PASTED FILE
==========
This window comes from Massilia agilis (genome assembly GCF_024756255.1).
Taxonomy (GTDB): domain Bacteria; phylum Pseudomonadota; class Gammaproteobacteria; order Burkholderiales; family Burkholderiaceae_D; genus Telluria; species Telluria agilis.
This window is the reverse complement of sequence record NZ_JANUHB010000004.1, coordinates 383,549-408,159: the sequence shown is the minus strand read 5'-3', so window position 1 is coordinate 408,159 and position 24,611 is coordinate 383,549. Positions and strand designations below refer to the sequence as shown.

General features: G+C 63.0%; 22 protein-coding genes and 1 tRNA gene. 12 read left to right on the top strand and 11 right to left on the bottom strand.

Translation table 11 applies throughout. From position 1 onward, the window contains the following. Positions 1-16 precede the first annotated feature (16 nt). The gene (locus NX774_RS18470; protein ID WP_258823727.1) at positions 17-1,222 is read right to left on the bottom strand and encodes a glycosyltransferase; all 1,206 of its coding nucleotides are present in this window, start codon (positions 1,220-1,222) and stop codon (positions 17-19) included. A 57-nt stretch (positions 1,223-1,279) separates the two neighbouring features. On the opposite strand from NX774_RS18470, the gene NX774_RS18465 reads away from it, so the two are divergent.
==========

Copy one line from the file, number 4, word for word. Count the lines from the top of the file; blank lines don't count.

General features: G+C 63.0%; 22 protein-coding genes and 1 tRNA gene. 12 read left to right on the top strand and 11 right to left on the bottom strand.